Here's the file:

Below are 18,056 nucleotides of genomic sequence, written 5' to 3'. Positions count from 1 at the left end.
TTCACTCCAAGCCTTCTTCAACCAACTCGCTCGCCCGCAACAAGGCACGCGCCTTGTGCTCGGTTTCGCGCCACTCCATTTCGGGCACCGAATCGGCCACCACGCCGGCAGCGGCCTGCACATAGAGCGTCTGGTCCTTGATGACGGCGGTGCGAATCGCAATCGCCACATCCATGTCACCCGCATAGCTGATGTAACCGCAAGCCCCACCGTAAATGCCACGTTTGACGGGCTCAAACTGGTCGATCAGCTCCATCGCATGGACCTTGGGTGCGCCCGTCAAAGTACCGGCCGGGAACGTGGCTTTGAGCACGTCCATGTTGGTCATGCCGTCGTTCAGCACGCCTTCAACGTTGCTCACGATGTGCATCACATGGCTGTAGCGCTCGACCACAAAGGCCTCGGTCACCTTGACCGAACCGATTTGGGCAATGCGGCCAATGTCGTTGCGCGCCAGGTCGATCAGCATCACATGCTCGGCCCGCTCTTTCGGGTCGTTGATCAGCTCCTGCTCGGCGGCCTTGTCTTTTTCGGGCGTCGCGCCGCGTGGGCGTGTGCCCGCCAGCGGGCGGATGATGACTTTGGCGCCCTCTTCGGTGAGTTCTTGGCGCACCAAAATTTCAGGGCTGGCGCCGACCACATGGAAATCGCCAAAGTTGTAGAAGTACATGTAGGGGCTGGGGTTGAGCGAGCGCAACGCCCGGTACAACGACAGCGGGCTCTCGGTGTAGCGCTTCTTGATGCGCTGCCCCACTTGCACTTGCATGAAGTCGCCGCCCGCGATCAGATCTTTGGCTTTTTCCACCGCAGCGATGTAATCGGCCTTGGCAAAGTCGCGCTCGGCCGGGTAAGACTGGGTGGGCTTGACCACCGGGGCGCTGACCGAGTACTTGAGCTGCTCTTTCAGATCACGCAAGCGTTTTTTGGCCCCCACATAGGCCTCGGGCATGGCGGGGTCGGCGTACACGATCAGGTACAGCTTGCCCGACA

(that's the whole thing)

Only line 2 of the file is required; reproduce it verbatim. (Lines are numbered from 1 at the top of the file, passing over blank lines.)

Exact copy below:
TTCACTCCAAGCCTTCTTCAACCAACTCGCTCGCCCGCAACAAGGCACGCGCCTTGTGCTCGGTTTCGCGCCACTCCATTTCGGGCACCGAATCGGCCACCACGCCGGCAGCGGCCTGCACATAGAGCGTCTGGTCCTTGATGACGGCGGTGCGAATCGCAATCGCCACATCCATGTCACCCGCATAGCTGATGTAACCGCAAGCCCCACCGTAAATGCCACGTTTGACGGGCTCAAACTGGTCGATCAGCTCCATCGCATGGACCTTGGGTGCGCCCGTCAAAGTACCGGCCGGGAACGTGGCTTTGAGCACGTCCATGTTGGTCATGCCGTCGTTCAGCACGCCTTCAACGTTGCTCACGATGTGCATCACATGGCTGTAGCGCTCGACCACAAAGGCCTCGGTCACCTTGACCGAACCGATTTGGGCAATGCGGCCAATGTCGTTGCGCGCCAGGTCGATCAGCATCACATGCTCGGCCCGCTCTTTCGGGTCGTTGATCAGCTCCTGCTCGGCGGCCTTGTCTTTTTCGGGCGTCGCGCCGCGTGGGCGTGTGCCCGCCAGCGGGCGGATGATGACTTTGGCGCCCTCTTCGGTGAGTTCTTGGCGCACCAAAATTTCAGGGCTGGCGCCGACCACATGGAAATCGCCAAAGTTGTAGAAGTACATGTAGGGGCTGGGGTTGAGCGAGCGCAACGCCCGGTACAACGACAGCGGGCTCTCGGTGTAGCGCTTCTTGATGCGCTGCCCCACTTGCACTTGCATGAAGTCGCCGCCCGCGATCAGATCTTTGGCTTTTTCCACCGCAGCGATGTAATCGGCCTTGGCAAAGTCGCGCTCGGCCGGGTAAGACTGGGTGGGCTTGACCACCGGGGCGCTGACCGAGTACTTGAGCTGCTCTTTCAGATCACGCAAGCGTTTTTTGGCCCCCACATAGGCCTCGGGCATGGCGGGGTCGGCGTACACGATCAGGTACAGCTTGCCCGACA